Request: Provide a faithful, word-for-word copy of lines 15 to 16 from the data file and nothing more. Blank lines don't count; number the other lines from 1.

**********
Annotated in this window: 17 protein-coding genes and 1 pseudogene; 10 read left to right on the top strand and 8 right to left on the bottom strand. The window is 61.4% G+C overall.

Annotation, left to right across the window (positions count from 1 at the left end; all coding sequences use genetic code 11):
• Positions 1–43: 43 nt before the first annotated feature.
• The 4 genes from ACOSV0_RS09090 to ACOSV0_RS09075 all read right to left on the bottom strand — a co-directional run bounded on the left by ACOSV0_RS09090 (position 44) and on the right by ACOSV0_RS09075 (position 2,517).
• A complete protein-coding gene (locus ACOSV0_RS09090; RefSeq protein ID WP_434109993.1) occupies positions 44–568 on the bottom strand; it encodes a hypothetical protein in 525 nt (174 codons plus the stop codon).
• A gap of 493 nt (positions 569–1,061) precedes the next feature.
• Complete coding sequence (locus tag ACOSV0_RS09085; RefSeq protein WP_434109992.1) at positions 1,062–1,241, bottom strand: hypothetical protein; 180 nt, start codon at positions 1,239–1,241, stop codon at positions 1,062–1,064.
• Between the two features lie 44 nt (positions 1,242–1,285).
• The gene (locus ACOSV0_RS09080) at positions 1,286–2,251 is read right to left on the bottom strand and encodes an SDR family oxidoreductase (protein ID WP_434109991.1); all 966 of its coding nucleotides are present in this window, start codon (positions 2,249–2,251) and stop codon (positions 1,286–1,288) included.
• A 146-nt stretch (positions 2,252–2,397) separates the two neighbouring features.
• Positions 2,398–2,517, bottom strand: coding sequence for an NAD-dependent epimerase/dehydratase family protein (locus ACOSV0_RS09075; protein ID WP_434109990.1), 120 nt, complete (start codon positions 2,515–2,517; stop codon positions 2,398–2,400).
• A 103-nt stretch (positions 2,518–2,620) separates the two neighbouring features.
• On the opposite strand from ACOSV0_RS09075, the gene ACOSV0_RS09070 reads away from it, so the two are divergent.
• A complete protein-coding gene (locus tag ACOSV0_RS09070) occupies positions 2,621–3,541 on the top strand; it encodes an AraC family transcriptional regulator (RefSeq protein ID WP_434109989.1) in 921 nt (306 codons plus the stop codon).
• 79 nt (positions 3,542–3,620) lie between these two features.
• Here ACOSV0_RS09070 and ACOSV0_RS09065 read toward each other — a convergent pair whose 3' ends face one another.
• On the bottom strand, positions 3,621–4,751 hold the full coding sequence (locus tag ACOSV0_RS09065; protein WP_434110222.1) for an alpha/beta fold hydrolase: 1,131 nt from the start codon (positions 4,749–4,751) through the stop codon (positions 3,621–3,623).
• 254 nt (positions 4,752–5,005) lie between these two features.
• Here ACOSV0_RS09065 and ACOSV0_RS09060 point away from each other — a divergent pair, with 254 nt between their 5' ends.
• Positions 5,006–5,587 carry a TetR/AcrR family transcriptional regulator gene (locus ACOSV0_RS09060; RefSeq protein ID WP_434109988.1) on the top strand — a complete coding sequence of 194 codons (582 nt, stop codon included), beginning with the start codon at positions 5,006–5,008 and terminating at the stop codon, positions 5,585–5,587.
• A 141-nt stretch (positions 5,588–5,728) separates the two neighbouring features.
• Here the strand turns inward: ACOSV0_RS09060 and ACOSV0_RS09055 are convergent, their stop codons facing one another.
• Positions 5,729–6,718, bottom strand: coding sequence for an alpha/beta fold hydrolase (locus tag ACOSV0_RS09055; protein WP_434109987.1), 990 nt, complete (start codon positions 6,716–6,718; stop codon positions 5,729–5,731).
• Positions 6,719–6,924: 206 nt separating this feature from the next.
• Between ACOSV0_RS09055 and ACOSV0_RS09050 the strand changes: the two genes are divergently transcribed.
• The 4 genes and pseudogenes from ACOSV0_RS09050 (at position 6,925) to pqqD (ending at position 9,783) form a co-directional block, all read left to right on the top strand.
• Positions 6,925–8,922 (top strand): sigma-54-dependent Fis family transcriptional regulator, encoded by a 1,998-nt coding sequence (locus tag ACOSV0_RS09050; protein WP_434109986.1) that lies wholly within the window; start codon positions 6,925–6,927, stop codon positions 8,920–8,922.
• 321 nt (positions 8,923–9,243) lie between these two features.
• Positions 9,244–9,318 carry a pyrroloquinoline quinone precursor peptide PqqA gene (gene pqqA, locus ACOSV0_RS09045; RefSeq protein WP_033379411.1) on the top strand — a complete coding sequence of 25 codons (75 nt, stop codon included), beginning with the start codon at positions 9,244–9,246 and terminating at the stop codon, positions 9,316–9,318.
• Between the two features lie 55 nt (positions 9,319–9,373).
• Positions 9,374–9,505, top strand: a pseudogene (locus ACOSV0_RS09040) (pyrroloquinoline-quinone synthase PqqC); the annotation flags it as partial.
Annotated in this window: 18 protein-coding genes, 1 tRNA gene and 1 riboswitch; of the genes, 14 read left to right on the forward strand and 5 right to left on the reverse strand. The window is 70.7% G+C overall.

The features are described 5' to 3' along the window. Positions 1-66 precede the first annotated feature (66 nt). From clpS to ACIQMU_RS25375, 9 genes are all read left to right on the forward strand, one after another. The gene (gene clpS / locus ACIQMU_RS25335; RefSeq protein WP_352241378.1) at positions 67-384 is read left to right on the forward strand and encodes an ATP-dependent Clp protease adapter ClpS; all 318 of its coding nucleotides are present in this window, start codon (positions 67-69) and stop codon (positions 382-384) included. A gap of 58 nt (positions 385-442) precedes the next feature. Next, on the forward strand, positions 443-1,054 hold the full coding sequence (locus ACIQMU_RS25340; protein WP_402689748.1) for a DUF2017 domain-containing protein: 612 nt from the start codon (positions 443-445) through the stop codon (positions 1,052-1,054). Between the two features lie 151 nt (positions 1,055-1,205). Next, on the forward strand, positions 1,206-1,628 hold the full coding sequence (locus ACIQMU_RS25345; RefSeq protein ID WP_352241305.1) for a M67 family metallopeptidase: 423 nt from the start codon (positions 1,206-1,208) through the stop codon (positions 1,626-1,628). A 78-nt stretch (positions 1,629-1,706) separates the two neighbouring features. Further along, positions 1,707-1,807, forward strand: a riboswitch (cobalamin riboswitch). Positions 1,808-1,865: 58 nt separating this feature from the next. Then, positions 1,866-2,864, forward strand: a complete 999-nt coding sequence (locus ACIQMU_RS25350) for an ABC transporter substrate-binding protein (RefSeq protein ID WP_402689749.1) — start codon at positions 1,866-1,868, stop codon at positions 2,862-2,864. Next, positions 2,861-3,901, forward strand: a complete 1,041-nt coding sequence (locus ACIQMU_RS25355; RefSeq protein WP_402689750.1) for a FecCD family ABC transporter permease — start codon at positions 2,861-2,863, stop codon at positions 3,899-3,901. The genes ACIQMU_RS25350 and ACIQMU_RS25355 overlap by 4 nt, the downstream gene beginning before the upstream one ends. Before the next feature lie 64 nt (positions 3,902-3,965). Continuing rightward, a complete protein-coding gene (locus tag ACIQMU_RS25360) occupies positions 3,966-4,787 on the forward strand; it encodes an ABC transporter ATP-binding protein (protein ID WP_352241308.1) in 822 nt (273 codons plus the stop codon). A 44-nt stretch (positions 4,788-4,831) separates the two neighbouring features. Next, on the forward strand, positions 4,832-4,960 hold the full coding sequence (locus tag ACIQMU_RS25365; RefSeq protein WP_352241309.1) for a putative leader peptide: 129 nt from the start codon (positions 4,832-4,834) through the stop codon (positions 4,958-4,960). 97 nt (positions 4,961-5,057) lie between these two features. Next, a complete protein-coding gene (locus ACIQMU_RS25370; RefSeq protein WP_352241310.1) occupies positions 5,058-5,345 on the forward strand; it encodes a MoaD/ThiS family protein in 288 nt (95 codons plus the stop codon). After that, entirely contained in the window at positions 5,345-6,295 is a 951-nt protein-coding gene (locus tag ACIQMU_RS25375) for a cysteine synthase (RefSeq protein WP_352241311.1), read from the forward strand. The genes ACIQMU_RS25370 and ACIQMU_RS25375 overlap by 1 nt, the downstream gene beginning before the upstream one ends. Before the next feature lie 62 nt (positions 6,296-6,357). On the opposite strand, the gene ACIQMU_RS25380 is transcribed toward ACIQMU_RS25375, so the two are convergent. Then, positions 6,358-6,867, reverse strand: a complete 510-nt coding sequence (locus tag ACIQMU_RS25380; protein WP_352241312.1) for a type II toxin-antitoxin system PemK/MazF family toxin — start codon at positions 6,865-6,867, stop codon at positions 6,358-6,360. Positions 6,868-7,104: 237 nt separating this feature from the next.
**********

• 79 nt (positions 3,542–3,620) lie between these two features.
• Here ACOSV0_RS09070 and ACOSV0_RS09065 read toward each other — a convergent pair whose 3' ends face one another.